Zille leaked ‘confidential’ budget information: Treasury

 ·3 Feb 2016
Helen Zille

Treasury has accused Western Cape premier Helen Zille of leaking confidential information relating to the budget, set to be delivered by finance minister Pravin Gordhan, on 24 February.

Zille published comments made by president Jacob Zuma in a closed meeting with provincial leaders in her Inside Government newsletter.

In that meeting, Zille said that ‘premiers were told in plain language that urgent and far-reaching budget cuts are needed’.

“National Cabinet has resolved that money committed to National and Provinces for the new financial year will be substantially cut across the board, the detail of which will be shared in Minister Gordhan’s budget speech,” Zille said.

Phumza Macanda, a spokeswoman for the Treasury, told Bloomberg that Zille had been given confidential information and it was regrettable that it had been made public.

Gordhan “is already on record that we’re in a tough fiscal environment and that we will continue in the path of fiscal consolidation to demonstrate our credibility,” Macanda said in an e-mailed response to questions to Bloomberg.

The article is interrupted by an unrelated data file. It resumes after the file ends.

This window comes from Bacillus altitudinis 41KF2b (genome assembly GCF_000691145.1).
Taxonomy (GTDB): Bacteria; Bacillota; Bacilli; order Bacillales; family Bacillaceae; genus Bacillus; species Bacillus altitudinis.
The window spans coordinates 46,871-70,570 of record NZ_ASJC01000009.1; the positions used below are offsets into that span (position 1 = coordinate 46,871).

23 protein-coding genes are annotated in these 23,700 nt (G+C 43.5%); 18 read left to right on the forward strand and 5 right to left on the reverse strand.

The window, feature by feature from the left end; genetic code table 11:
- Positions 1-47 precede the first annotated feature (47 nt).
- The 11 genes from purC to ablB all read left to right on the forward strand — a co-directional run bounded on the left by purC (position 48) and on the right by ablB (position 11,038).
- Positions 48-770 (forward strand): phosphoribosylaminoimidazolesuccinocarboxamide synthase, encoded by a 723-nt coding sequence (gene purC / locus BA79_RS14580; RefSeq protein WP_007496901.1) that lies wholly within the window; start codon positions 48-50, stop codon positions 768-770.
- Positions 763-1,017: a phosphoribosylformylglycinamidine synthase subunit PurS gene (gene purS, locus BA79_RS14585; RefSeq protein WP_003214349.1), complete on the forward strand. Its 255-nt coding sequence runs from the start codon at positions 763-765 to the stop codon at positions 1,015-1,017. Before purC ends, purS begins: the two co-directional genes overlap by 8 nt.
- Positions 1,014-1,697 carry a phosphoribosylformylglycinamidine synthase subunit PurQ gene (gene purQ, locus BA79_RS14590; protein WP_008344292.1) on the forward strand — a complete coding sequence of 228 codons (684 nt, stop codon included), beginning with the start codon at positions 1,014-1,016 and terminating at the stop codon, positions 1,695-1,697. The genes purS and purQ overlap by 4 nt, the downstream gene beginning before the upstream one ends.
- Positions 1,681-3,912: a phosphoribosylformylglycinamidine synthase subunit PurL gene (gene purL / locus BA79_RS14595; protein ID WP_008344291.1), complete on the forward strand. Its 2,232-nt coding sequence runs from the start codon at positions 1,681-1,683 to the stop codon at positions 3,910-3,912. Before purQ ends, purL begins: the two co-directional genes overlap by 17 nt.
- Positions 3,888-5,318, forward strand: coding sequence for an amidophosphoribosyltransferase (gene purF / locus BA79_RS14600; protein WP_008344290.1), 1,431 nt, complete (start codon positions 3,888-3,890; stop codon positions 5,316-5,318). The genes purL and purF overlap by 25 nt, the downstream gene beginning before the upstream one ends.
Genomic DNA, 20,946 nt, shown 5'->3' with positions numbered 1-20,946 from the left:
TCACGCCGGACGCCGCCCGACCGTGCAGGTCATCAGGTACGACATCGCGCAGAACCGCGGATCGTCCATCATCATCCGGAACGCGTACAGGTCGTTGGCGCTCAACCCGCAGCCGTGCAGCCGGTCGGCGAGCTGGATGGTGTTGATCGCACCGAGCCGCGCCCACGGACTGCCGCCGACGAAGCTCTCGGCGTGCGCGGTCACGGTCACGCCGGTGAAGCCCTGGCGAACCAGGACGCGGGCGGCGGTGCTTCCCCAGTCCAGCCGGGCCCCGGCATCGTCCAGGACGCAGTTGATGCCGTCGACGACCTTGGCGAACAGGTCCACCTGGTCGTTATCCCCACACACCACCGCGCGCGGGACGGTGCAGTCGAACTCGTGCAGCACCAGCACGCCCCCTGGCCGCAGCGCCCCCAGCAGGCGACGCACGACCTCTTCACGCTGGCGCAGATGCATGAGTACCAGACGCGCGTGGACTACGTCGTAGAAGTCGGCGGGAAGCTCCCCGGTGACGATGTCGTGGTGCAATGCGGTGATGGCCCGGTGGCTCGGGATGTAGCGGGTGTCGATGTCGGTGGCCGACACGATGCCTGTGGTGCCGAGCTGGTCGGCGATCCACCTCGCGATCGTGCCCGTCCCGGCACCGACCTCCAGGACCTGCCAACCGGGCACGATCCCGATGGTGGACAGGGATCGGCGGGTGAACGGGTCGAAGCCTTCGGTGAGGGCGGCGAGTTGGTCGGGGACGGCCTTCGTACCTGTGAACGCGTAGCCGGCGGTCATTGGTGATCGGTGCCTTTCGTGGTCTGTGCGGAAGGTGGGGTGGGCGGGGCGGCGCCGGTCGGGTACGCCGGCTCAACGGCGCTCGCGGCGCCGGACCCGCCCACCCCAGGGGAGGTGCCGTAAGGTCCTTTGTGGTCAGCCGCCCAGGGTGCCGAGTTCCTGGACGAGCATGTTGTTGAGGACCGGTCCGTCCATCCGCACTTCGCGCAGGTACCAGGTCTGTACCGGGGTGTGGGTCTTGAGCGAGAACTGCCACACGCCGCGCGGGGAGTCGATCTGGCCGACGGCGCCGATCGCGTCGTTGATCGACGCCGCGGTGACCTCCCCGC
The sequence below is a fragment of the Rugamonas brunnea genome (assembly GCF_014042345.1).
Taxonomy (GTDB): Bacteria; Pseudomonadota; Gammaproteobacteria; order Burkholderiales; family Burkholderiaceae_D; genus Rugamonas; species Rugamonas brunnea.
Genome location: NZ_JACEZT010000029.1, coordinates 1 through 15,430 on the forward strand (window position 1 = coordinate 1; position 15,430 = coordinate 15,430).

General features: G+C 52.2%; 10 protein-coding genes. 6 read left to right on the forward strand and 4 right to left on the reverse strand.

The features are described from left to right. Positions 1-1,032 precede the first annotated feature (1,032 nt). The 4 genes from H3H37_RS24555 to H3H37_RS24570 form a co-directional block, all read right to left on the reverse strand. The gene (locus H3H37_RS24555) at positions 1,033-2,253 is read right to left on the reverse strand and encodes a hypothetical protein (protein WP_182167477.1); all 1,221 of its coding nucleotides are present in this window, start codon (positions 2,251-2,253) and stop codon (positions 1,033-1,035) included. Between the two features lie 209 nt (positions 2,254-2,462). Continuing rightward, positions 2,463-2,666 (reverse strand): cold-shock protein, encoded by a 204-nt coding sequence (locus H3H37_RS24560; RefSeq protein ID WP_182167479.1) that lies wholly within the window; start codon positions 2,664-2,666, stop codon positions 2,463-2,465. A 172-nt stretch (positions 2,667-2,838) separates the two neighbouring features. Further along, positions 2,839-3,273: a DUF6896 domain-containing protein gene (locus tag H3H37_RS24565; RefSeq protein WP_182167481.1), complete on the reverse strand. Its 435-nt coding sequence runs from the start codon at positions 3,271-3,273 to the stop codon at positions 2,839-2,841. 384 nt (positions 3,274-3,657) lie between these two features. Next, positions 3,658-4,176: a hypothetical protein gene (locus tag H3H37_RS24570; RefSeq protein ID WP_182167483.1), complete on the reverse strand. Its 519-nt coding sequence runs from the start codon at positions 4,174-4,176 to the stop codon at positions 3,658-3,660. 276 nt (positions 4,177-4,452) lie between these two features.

In her newsletter Zille said that consequences for the Western Cape would require substantial budget cuts, running into hundreds of millions of rand, over the next three years in order to balance the budget.

“If we are to apply it in the way National Cabinet has suggested, it will have a major impact not only on our ability to spend on infrastructure, but also on personnel.

“As a minimum we will need to freeze appointments in vacant posts, and significantly scale down the number of new posts, including teachers, to serve our rapidly growing population,” Zille said.

A full copy of Zille’s newsletter can be found here.

The premier divulged that in the meeting with the president in Pretoria, “it was made very clear that Cabinet has now decided we will face further cuts because there is simply no money to give us”.

Gordhan said that South Africa’s economy will not slip into recession, however it needs to make tough decisions about how it runs its finances. The minister has his work cut out for him as he tries to prevent the country from falling to junk status.

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